Selling consumers services they don’t need is nothing new; recent examples include Wells Fargo’s fake account fiasco and Office Depot’s computer virus scanning program. Now, a labor group has filed a complaint with federal regulators accusing wireless carrier T-Mobile of using similarly aggressive sales goals, driving employees to enroll users in services they don’t actually want or never asked for. [More]
Sarah says that last night an ADT sales rep came to her door trying to sell her an alarm system. He said that there were two break-ins “last week” and that whenever these occur ADT sends out a rep to “give away” two “free” alarm systems.
Eric writes that he wanted to upgrade the phone that he uses on his T-Mobile prepaid plan. He decided on a T-Mobile Comet, and found a great price on it at Radio Shack. The crack sales team at The Shack had the phone in stock, and would be very happy to sell it to him along with a two-year contract. This being the reason why Eric has a prepaid plan, he declined.
The salesman insisted that this was a policy that came straight from the district manager, and “called” to confirm it. When Eric asked for the manager’s number so he could discuss the problem himself, the manager turned out to be a fax machine. When Eric insisted on being given the real number, that’s when the salesman threatened to call mall security.
How would you like to be 1000% more awesome? You will, after you read the secrets to Timeshare selling success over at the Timeshare Coach blog. It’s written by the author of ts by the author of Zero Resistance Selling: Achieve Extraordinary Sales Results Using The World-Renowned Techniques of Psycho-Cybernetics. On charming, ” Charm to Timeshare Sales is like Bread to Butter, put them together and it tastes so much better. Bread without butter is dry.”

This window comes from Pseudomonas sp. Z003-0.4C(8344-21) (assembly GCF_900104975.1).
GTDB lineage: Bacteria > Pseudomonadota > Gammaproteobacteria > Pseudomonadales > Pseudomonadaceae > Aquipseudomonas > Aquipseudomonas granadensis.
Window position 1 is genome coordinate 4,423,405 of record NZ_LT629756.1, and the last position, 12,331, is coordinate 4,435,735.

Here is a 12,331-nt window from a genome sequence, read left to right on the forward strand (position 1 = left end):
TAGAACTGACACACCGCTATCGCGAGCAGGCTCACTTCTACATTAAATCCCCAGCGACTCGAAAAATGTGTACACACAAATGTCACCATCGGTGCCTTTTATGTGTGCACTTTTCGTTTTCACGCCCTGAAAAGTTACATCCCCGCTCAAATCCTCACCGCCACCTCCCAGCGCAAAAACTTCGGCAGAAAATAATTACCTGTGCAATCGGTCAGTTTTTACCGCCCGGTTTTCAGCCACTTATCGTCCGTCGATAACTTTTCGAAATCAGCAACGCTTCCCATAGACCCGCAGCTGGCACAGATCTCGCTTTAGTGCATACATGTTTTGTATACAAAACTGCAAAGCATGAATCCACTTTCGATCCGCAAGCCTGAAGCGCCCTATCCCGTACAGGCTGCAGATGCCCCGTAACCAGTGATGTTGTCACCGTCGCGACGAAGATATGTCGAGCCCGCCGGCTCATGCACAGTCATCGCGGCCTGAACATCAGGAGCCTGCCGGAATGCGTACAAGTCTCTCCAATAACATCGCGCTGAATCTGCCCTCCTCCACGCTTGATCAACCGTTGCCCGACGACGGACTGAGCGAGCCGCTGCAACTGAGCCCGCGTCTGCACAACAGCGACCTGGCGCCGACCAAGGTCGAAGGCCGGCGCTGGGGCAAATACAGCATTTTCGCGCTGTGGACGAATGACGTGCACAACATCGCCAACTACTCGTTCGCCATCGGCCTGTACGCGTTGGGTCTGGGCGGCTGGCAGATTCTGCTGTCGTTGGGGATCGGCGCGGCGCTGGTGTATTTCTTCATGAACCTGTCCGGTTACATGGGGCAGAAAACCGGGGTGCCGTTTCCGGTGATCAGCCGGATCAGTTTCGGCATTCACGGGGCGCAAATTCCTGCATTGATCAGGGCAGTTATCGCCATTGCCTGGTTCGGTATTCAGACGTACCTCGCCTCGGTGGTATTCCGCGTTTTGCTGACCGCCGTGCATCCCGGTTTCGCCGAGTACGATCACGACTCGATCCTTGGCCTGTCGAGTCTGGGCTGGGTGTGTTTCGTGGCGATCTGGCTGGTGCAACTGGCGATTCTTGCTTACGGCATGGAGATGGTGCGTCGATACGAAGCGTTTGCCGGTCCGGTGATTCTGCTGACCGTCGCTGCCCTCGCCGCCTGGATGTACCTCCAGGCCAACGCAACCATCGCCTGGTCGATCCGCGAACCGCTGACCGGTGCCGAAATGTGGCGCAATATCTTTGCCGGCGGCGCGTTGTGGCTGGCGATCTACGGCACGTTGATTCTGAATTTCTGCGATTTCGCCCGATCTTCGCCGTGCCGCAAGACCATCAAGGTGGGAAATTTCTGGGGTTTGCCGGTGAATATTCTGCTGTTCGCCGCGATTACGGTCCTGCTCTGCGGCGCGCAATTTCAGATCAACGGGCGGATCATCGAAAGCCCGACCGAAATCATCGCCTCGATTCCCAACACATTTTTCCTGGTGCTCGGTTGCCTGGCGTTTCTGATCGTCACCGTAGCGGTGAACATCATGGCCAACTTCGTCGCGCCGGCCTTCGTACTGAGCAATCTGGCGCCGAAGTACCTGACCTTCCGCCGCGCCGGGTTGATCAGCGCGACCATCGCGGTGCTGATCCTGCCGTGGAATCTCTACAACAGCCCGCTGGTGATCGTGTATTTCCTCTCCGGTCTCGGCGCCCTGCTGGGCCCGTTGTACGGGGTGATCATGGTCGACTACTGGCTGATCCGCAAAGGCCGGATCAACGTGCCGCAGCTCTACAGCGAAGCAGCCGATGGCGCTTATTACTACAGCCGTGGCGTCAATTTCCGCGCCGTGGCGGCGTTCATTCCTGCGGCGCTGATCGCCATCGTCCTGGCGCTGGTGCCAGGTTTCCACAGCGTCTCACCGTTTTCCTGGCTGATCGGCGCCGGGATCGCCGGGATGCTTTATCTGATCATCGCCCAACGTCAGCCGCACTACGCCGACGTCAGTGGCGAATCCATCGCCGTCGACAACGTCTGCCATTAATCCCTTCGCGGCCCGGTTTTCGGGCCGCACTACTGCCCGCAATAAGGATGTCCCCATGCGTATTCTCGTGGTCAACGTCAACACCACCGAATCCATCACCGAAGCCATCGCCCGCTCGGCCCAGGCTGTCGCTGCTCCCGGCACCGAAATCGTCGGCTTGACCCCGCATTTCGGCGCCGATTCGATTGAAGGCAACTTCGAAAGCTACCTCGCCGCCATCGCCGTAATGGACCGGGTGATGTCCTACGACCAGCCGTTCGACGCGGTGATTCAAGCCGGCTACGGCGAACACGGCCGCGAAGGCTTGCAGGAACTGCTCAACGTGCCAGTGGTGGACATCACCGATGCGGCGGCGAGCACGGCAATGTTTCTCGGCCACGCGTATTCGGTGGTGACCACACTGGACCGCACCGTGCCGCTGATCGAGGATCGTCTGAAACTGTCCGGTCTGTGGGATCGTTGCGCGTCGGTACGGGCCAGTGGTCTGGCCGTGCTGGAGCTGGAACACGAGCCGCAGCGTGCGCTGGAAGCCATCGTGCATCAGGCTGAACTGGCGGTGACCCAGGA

Sears tried to scare Anthony into buying an unnecessary protection plan several days after he purchased a new plasma tv. The sales rep who called explained that Anthony’s new plasma would need to be recharged every five years, which isn’t true. According to Consumer Reports: “There is no such thing as recharging a plasma TV with new gas. It is sealed at the factory.”
A guy walks into a dealership and wants to buy a $30,000 truck for $19,900, according to this blog entry by car salesman, “Bloodraven” (pictured). The mark gets with one salesman but then calls over to a second salesman he’s bought from a few years ago. Now the second salesman has to sell the truck for the first salesman. Read how salesman #2 fends off the seemingly unstoppable customer’s quest for a deal with a good jerk of the patriotic heartstrings…